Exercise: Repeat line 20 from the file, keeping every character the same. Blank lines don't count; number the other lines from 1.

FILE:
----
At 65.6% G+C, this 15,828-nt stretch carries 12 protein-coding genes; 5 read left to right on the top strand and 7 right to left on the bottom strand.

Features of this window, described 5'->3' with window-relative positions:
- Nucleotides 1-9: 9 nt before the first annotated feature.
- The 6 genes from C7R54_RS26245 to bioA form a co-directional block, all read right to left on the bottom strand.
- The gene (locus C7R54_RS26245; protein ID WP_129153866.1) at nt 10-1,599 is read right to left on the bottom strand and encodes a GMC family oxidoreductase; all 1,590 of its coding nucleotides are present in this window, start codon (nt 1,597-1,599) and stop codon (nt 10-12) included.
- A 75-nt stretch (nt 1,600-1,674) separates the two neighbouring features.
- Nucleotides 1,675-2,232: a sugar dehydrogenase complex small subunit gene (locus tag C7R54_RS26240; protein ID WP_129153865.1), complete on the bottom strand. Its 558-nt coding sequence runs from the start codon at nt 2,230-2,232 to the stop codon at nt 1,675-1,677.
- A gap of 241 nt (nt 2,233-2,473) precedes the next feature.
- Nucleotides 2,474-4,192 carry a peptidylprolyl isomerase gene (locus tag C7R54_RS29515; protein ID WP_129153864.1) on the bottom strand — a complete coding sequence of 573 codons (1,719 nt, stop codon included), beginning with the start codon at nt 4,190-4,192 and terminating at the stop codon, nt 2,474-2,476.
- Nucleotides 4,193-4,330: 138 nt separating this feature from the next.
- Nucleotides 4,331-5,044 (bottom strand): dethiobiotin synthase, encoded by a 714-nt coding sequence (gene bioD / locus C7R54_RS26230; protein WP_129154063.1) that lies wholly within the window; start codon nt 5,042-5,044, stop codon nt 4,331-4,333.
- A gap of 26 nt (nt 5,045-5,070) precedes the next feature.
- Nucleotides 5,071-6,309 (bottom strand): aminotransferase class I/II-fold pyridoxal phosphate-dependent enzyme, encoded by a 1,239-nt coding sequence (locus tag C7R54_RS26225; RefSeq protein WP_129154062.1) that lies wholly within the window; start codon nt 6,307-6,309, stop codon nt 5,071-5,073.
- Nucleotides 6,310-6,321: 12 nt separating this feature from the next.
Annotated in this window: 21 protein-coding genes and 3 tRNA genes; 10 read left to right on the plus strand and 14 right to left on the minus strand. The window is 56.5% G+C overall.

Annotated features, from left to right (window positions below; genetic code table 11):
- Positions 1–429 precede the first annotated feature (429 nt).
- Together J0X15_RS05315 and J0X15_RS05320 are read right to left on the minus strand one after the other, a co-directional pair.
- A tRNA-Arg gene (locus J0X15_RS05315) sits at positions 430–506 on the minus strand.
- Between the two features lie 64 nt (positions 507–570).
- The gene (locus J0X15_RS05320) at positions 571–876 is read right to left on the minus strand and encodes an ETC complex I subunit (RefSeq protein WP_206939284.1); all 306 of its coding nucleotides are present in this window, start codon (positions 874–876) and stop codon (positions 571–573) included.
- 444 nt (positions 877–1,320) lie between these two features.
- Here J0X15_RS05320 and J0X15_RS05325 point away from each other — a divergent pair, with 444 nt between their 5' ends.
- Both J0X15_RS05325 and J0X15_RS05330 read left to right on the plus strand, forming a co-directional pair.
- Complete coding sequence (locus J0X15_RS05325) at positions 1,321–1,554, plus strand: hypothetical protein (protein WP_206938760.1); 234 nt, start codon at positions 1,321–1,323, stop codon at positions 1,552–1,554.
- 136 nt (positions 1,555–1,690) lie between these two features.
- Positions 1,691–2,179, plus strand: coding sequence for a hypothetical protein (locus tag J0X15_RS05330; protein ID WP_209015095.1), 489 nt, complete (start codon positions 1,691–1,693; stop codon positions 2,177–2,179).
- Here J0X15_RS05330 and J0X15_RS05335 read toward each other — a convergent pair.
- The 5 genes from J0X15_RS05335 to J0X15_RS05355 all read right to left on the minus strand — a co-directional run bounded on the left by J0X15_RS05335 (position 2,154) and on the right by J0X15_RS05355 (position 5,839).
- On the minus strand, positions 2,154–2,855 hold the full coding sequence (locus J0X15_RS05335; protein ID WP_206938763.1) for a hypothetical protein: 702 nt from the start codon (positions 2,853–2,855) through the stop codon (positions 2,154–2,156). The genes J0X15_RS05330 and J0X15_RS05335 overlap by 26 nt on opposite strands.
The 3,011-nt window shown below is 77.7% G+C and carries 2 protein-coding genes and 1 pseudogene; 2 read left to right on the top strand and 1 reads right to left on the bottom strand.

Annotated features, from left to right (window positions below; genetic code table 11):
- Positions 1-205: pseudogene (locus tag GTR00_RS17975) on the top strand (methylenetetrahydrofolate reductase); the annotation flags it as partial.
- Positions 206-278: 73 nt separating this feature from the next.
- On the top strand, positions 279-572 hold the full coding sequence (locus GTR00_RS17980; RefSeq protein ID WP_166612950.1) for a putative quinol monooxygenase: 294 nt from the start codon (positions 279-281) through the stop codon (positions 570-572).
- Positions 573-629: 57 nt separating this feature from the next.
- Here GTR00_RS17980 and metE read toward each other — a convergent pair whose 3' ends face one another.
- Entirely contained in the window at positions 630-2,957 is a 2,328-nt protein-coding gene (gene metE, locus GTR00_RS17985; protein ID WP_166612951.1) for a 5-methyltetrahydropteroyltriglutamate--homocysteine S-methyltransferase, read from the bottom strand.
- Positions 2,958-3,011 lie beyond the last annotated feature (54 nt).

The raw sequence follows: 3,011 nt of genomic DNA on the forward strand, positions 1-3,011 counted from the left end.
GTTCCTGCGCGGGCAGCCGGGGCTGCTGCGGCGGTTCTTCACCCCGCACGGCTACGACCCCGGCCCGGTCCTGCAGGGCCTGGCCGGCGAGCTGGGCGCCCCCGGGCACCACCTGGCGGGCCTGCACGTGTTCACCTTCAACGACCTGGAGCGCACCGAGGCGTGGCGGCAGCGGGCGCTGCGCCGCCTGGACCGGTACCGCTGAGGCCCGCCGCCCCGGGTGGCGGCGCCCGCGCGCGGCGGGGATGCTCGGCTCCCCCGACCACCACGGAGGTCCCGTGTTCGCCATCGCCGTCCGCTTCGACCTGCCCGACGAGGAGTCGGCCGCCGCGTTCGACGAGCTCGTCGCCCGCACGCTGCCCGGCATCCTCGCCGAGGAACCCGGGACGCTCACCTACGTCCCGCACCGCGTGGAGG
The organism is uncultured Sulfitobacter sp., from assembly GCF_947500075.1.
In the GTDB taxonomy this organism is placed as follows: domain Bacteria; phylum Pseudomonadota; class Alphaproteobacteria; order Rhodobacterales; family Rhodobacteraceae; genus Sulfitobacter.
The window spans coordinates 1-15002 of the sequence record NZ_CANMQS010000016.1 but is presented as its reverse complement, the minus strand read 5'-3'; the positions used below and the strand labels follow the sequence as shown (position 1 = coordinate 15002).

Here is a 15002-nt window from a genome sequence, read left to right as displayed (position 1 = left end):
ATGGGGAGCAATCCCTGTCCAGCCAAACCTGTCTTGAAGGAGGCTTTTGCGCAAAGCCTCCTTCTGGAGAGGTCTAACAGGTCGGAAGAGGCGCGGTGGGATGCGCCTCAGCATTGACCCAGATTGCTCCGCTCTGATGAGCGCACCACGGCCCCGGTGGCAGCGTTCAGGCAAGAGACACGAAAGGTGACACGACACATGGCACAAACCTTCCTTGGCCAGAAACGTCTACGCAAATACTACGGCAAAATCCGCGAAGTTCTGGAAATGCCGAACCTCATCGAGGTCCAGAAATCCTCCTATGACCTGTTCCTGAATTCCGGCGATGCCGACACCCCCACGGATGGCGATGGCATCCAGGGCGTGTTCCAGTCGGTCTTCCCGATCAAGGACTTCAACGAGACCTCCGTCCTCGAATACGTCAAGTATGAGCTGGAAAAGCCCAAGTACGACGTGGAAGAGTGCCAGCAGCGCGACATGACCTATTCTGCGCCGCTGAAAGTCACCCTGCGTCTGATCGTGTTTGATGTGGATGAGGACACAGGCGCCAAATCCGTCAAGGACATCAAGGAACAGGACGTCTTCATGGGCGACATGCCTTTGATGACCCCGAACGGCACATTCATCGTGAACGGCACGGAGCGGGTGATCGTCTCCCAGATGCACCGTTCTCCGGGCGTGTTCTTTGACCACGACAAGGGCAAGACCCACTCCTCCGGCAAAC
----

- Between the two features lie 64 nt (positions 507–570).